SOURCE: E-BOOK ON SUCCESS STORIES RELEASED BY THE PRIME MINISTER ON CIVIL SERVICES DAY 2017
Mundre Changal Rayudu is a small farmer having three acres of land right in the centre of a drought-prone village Gurramkonda in Chittoor district. A remote village, located on a hilly terrain with shallow soils, it is perennially drought-hit since it lies in the rain shadow region and is cursed with very deep ground water level. He cultivates tomatoes in two acres of land which yield 80-100 tonnes every year. Almost every year he struggles to produce a good harvest and nearly every year the village is hit by drought. But sheer survival instincts help him overcome his farming troubles.
For him, the biggest relief came through the creation of the e-NAM – a unified national market for agricultural commodities.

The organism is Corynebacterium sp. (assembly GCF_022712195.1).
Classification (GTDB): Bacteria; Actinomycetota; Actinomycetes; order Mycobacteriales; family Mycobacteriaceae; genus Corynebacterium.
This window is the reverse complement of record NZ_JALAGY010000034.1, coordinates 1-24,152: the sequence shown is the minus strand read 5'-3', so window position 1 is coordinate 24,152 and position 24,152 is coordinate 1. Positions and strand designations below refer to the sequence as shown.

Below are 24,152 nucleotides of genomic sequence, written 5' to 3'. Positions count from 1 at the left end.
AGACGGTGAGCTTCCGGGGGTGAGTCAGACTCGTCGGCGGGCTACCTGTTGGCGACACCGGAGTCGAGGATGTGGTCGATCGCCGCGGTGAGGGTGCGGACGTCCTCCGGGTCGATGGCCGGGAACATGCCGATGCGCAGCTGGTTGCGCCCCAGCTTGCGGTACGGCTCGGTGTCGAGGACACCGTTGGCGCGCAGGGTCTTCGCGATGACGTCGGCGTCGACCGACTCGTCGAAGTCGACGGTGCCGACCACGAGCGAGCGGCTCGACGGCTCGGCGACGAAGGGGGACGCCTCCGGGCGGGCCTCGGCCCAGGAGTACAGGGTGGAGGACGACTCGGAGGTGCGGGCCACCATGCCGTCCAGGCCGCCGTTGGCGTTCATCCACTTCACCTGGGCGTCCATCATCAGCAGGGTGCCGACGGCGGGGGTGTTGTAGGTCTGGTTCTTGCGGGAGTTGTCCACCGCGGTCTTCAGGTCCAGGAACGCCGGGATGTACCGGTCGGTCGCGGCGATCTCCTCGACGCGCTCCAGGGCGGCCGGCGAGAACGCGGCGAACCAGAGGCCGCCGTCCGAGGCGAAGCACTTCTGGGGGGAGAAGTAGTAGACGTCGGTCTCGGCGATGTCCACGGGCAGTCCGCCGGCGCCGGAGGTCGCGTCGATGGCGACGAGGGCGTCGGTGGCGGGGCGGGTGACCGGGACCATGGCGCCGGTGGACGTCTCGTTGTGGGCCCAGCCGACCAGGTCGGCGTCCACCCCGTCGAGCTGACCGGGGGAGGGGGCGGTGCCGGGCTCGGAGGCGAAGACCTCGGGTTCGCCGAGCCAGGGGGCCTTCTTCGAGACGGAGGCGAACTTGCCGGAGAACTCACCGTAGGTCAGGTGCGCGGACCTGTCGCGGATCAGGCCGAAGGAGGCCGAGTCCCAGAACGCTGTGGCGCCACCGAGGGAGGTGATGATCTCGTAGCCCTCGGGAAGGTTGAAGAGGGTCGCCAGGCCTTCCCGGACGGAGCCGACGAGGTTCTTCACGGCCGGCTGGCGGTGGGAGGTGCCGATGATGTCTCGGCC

Earlier, he was used to carting his produce to faraway villages for getting a better price, haggling with merciless commission agents and returning home with less-than-expected prices. After the e-NAM online trading came into full play, he couldn’t believe that he could actually command a much higher price through online trading than the traditional outcry method. “My income has increased by 30-40% per MT from last year. It is sometimes dificult to believe that I can do this just by sitting in front of a computer,” he says in sheer amazement.
Today all the farmers in Chittoor can get competitive prices in a transparent manner through online bidding. Buyers cannot form cartels and reduce rates. Neither can they make any unauthorised deductions like excess commission, deduction of grading charges, collection of loading charges, etc. “When e-NAM was introduced in Gurramkonda Tomato Yard in November 2016, we were invited to meetings where we were educated on the different malpractices done by traders/commission agents during purchases like under-weighment, erroneous grading, delayed payments, exorbitant commission rates, jackpot, etc., and how the farmers were cheated by transporters often leading to forced selling at throwaway prices,” he added. “Now, it is all a thing of the past“, says a relieved Rayudu.